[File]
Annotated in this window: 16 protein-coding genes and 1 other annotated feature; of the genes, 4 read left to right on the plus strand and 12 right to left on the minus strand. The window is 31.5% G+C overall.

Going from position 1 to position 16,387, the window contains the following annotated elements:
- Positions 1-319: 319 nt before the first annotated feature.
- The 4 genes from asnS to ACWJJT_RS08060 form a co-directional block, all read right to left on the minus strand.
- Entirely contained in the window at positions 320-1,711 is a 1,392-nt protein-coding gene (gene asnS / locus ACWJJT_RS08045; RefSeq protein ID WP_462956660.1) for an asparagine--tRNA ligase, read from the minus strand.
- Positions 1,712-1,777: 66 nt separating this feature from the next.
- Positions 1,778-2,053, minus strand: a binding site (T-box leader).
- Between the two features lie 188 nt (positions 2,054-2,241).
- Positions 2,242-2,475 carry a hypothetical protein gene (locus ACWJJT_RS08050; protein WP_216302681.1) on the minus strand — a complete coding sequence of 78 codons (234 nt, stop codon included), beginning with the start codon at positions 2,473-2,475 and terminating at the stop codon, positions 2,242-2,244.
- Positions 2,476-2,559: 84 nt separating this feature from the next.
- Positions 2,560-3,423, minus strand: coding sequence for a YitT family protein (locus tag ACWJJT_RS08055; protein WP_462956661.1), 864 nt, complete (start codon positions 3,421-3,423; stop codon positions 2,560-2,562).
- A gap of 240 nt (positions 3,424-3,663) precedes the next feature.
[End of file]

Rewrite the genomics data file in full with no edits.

Annotated in this window: 16 protein-coding genes and 1 other annotated feature; of the genes, 4 read left to right on the plus strand and 12 right to left on the minus strand. The window is 31.5% G+C overall.

Going from position 1 to position 16,387, the window contains the following annotated elements:
- Positions 1-319: 319 nt before the first annotated feature.
- The 4 genes from asnS to ACWJJT_RS08060 form a co-directional block, all read right to left on the minus strand.
- Entirely contained in the window at positions 320-1,711 is a 1,392-nt protein-coding gene (gene asnS / locus ACWJJT_RS08045; RefSeq protein ID WP_462956660.1) for an asparagine--tRNA ligase, read from the minus strand.
- Positions 1,712-1,777: 66 nt separating this feature from the next.
- Positions 1,778-2,053, minus strand: a binding site (T-box leader).
- Between the two features lie 188 nt (positions 2,054-2,241).
- Positions 2,242-2,475 carry a hypothetical protein gene (locus ACWJJT_RS08050; protein WP_216302681.1) on the minus strand — a complete coding sequence of 78 codons (234 nt, stop codon included), beginning with the start codon at positions 2,473-2,475 and terminating at the stop codon, positions 2,242-2,244.
- Positions 2,476-2,559: 84 nt separating this feature from the next.
- Positions 2,560-3,423, minus strand: coding sequence for a YitT family protein (locus tag ACWJJT_RS08055; protein WP_462956661.1), 864 nt, complete (start codon positions 3,421-3,423; stop codon positions 2,560-2,562).
- A gap of 240 nt (positions 3,424-3,663) precedes the next feature.